Govt working on a simpler insolvency and bankruptcy code for SMEs
New Delhi: After dealing firmly with large corporate loan defaulters, the government has started drawing up a simpler version of the insolvency and bankruptcy code for partnership and proprietorship firms, the legal form that most small and medium enterprises (SMEs) take.
Though the loans are smaller in value, SME borrowers far outnumber companies, resulting in their borrowings exerting a significant influence in the financial sector’s stability. The insolvency and bankruptcy code that is currently in place deals only with companies, not other forms of organized economic activity.
One reason the government is keen to evolve an efficient and low-cost insolvency code for the SME sector is its ability to create jobs with low capital and the need for quick redeployment of capital in the event of an enterprise’s failure.
According to data compiled by the ministry of micro, small and medium enterprises, the sector accounts for 33% of India’s manufacturing output. There are as many as 36 million such enterprises in the country, half of them in rural areas, employing more than 80 million people, the data showed.
The Insolvency and Bankruptcy Board of India (IBBI) has started working on a blueprint for the SME bankruptcy code, the framework of which is expected to be drawn up by the end of this month, a person privy to the development said on condition of anonymity.
SMEs are mostly organized as partnerships and proprietorships, whose promoters have unlimited liability, unlike companies, in which the promoters’ liability is limited to the extent of their share capital.
This calls for a special regime for the small entrepreneurs who take the risk of doing business and create jobs without any protection for their personal assets—just a house, in many cases. The proposed simpler code will also cover personal bankruptcy of individuals with business interests.
“SMEs’ need for restructuring is different from that of big companies. The issues they face are less concerning business restructuring and are more about operational challenges and access to credit. Most of them need counselling. The bankruptcy regime for them ought to be simple, low cost and based on a humanitarian approach,” said Sumant Batra, insolvency expert and managing partner of law firm Kesar Dass B. and Associates.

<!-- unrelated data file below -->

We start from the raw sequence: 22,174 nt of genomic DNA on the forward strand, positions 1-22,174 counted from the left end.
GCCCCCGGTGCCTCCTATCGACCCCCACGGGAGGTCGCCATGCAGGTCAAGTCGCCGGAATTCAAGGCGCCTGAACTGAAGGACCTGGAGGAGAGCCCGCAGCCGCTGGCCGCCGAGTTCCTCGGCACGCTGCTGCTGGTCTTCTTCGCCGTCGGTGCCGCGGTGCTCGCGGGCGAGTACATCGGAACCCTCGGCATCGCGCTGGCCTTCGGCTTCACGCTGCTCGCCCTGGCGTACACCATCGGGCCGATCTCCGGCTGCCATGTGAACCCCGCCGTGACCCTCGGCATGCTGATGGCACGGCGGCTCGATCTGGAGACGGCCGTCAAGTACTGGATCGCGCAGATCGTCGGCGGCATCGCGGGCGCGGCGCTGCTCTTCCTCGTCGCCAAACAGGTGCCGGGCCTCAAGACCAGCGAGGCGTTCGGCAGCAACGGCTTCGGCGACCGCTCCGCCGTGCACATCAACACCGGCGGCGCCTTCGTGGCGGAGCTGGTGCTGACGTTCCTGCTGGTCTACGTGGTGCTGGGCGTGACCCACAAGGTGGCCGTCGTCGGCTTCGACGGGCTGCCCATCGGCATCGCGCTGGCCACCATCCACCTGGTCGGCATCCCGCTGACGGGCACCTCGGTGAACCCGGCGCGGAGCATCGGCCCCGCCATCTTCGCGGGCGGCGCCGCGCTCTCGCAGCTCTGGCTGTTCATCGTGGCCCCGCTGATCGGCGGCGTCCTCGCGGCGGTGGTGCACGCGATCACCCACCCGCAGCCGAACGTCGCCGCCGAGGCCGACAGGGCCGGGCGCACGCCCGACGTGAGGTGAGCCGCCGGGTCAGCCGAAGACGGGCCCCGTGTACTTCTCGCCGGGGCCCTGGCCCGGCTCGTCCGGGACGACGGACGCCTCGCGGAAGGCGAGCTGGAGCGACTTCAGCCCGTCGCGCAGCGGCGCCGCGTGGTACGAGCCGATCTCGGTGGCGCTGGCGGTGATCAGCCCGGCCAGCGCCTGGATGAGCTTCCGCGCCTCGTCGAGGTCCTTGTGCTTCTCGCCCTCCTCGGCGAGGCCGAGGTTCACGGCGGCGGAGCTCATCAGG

Sapan Gupta, national practice head, banking and finance, at law firm Shardul Amarchand Mangaldas, said that the process of bankruptcy resolution of sole proprietorship needs to be simple and costs should not be prohibitive.
“And at the same time, in the name of simplification, it shall not compromise the right of the creditors. It may be worth thinking about an obligatory process with the participation of creditors before going to the court,” said Gupta.
Bankruptcy resolution is high on the agenda of the central government, which is keen to improve the ease of doing business in India and attract more private investments from domestic and overseas sources. An efficient exit route from failed projects is an essential factor that lenders consider before participating in projects.
The government on 5 May amended the Banking Regulation Act, 1949, through an ordinance to give more powers to the Reserve Bank of India to deal with non-performing assets.
A few lenders, including State Bank of India, Standard Chartered Bank and Corporation Bank, have since approached the National Company Law Tribunal, initiating bankruptcy proceedings against some large defaulters.
This, in turn, has prompted the promoters of some of these firms to move high courts seeking a stay on the bankruptcy proceedings to buy time for the restructuring they were planning to do.
Once a company goes into bankruptcy, its valuation declines and a stake sale may fetch much less than what the promoter would have realized when a stake is sold in the company as a going concern.
“The insolvency and bankruptcy code will go a long way in resolving the banking sector’s problem of bad debts, despite the initial teething troubles in implementation,” said Dinkar V., partner, restructuring, at consulting firm EY.
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